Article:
As much as I love experimenting with new foods, there are times when all I want is comfort. If I’ve had a tough day and need a hug, I make a bowl of mashed potatoes with a side of cucumber salad. Or I whip up lacy crepes and eat them with plenty of sour cream and cherry jam. These dishes are old childhood favorites, and they always make me feel better. But over the years, I’ve added a new set of comfort foods to my repertoire. They range from my mother-in-law’s Indian sour lentil soups and vegetable stews to Vietnamese grilled pork on rice. And anything made with miso immediately qualifies as comfort food.
What is it about miso that makes it so comforting? It might be its intensely savory flavor or the velvety, suave aftertaste; I’m not quite sure. All I know is that I love it. Miso paste is made by fermenting soybeans and/or other grains with salt and koji, a special starter. The result is the unique vitamin and protein rich condiment that has been used in Japan for centuries. The proportions of soybeans to other grains in the miso recipe will determine its flavor and color. There are numerous miso types, but the white (shiro) and red (aka) varieties are the most common. White miso, which is really golden yellow in hue, contains more rice than soybeans and has a mild, sweet flavor. By contrast, the soybean rich red miso is meaty, bold and salty.
Although in the West miso tends to be associated with soup, this condiment is much more versatile. You can use it for sauces, marinades, dressings and even as a relish. Stir a spoonful into a cream of vegetable soup and notice how miso enhances the savory flavor. Mix miso with lemon juice and olive oil (no salt is needed) and use this sauce to dress bitter greens or crunchy lettuce. I especially like it with the distinctively non-Japanese Belgian endives and roasted Brussels sprouts.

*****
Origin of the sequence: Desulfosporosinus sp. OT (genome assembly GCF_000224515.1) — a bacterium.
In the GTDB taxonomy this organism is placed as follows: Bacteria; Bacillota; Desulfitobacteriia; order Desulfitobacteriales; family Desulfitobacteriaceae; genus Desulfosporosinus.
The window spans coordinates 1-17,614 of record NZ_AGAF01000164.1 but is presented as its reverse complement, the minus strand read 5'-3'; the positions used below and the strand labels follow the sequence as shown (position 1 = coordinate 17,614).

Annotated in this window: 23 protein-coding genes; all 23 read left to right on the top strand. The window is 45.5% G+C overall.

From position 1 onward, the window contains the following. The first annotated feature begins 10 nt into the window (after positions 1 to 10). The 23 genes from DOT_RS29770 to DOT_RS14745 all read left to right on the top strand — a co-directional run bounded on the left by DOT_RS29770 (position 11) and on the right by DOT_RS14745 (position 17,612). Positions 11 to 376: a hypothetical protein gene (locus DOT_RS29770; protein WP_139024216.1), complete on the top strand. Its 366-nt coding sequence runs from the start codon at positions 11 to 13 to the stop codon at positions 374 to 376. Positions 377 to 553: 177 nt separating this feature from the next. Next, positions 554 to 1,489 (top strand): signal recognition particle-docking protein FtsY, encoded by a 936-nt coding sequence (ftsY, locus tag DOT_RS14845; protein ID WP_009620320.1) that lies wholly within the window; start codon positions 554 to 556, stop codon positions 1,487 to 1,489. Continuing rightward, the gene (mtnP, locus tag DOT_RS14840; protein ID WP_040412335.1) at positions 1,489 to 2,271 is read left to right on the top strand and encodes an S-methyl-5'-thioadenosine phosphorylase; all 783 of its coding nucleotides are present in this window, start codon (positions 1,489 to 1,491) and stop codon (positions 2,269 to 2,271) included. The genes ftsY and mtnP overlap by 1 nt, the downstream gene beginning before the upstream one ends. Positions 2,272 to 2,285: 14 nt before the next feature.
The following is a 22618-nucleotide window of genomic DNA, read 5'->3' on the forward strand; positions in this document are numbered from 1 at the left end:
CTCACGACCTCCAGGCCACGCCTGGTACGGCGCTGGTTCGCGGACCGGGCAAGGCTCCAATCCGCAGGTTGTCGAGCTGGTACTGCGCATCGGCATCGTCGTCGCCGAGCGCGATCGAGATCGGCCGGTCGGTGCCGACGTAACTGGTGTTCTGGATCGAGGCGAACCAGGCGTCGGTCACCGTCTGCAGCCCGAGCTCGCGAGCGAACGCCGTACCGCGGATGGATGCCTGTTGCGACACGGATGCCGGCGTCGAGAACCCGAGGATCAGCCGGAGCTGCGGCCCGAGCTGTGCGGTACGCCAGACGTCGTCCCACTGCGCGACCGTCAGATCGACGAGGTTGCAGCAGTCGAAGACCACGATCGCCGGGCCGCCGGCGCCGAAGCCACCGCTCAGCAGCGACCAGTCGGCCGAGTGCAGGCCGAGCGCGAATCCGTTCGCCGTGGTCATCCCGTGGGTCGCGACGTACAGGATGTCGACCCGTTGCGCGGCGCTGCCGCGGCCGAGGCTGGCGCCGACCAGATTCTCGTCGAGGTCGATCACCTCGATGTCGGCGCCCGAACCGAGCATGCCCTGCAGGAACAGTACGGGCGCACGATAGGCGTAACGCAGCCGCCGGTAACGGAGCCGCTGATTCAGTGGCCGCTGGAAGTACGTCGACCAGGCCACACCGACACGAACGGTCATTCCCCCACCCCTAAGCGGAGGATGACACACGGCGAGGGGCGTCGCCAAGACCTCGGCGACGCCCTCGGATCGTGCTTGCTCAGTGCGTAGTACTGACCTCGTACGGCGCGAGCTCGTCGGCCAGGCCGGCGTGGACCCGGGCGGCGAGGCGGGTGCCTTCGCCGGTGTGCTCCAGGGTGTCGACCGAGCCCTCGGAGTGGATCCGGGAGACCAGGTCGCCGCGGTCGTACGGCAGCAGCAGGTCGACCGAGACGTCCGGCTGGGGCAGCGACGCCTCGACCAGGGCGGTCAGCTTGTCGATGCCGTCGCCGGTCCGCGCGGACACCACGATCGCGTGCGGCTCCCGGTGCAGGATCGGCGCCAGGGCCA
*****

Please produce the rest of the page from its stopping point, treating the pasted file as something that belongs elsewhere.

The marinade recipe I share today is one of the reasons why a tub of miso is a staple in my fridge. It makes for a quick preparation, and the results are invariably delicious. Miso marinated fish is a traditional recipe, but mine is a personal variation. White miso, which I recommend for this recipe, has a delicate fruity sweetness, and I’ve added both citrus and honey to enhance the flavor. I also like the warmth of chili pepper, and depending on your heat cravings, you can vary the amount.
You can serve miso marinated salmon with rice, but I like it with mashed potatoes. It’s the ultimate marriage of old and new favorites.
Miso Grilled Salmon with Honey and Orange
Other citrus varieties can be substituted for orange, such as lemon, grapefruit, tangerine, or the king of citrus, yuzu. You can use other types of fish for this recipe, and I’ve had good results using cod, snapper and monkfish. The marinade works just as well on eggplants, onions and zucchini.
Serve with rice, mashed potatoes or baguette and a sautéed vegetable side dish.
2lb (~1kg) salmon fillets
2 Tablespoons white miso
1 teaspoon honey or brown sugar
1 teaspoon grated ginger
1 Tablespoon sake (optional)
red chili pepper flakes to taste
zest and juice of 1/2 small orange
Mix together miso, honey, ginger, sake (if using), red chili pepper flakes, orange juice and zest.
Pat the fish fillets dry and rub miso marinade on both sides. Place in a ziplock bag and marinate for 2 hours in the refrigerator, or for up to a day.
Preheat the oven to 400F/200C and turn on the broiler. Line a sheet pan with foil and oil the foil lightly. Remove excess marinade from fillets. Place skin side down on the baking sheet.
Broil for 10 minutes, or until the surface turns golden brown and caramelizes. The honey in the glaze burns easily, so watch it carefully. If the top is cooking too fast, while the insides remain raw, turn off the broiler and finish the fish in the oven.
If using a grill, place the fish skin side down on the grill and cook for 3-4 minutes per side, for medium-rare.
Photography by Bois de Jasmin